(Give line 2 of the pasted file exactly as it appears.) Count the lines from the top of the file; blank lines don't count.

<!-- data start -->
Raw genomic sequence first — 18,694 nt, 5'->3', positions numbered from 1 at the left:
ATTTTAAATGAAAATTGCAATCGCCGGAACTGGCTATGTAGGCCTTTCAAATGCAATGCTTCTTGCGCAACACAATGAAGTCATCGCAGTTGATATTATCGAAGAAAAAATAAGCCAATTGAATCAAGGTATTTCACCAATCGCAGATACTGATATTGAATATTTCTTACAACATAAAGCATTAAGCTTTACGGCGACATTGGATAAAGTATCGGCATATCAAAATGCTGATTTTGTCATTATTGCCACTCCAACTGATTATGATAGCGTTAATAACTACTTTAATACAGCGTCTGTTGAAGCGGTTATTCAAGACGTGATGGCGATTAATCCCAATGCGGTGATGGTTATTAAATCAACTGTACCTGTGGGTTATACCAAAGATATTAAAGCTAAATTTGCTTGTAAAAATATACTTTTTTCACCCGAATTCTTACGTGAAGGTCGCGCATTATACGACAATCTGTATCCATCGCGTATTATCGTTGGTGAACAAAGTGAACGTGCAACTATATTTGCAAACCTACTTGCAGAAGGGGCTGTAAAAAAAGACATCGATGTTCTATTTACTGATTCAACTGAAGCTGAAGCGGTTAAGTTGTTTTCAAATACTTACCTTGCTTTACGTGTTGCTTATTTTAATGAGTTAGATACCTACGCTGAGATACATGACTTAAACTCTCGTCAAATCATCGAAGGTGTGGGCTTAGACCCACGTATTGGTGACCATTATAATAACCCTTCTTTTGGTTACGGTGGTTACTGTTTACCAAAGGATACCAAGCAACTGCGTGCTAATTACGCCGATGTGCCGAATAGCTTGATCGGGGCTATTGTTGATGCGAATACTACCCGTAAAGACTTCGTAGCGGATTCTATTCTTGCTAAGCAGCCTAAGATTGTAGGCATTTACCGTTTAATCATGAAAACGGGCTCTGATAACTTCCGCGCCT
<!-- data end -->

ATTTTAAATGAAAATTGCAATCGCCGGAACTGGCTATGTAGGCCTTTCAAATGCAATGCTTCTTGCGCAACACAATGAAGTCATCGCAGTTGATATTATCGAAGAAAAAATAAGCCAATTGAATCAAGGTATTTCACCAATCGCAGATACTGATATTGAATATTTCTTACAACATAAAGCATTAAGCTTTACGGCGACATTGGATAAAGTATCGGCATATCAAAATGCTGATTTTGTCATTATTGCCACTCCAACTGATTATGATAGCGTTAATAACTACTTTAATACAGCGTCTGTTGAAGCGGTTATTCAAGACGTGATGGCGATTAATCCCAATGCGGTGATGGTTATTAAATCAACTGTACCTGTGGGTTATACCAAAGATATTAAAGCTAAATTTGCTTGTAAAAATATACTTTTTTCACCCGAATTCTTACGTGAAGGTCGCGCATTATACGACAATCTGTATCCATCGCGTATTATCGTTGGTGAACAAAGTGAACGTGCAACTATATTTGCAAACCTACTTGCAGAAGGGGCTGTAAAAAAAGACATCGATGTTCTATTTACTGATTCAACTGAAGCTGAAGCGGTTAAGTTGTTTTCAAATACTTACCTTGCTTTACGTGTTGCTTATTTTAATGAGTTAGATACCTACGCTGAGATACATGACTTAAACTCTCGTCAAATCATCGAAGGTGTGGGCTTAGACCCACGTATTGGTGACCATTATAATAACCCTTCTTTTGGTTACGGTGGTTACTGTTTACCAAAGGATACCAAGCAACTGCGTGCTAATTACGCCGATGTGCCGAATAGCTTGATCGGGGCTATTGTTGATGCGAATACTACCCGTAAAGACTTCGTAGCGGATTCTATTCTTGCTAAGCAGCCTAAGATTGTAGGCATTTACCGTTTAATCATGAAAACGGGCTCTGATAACTTCCGCGCCT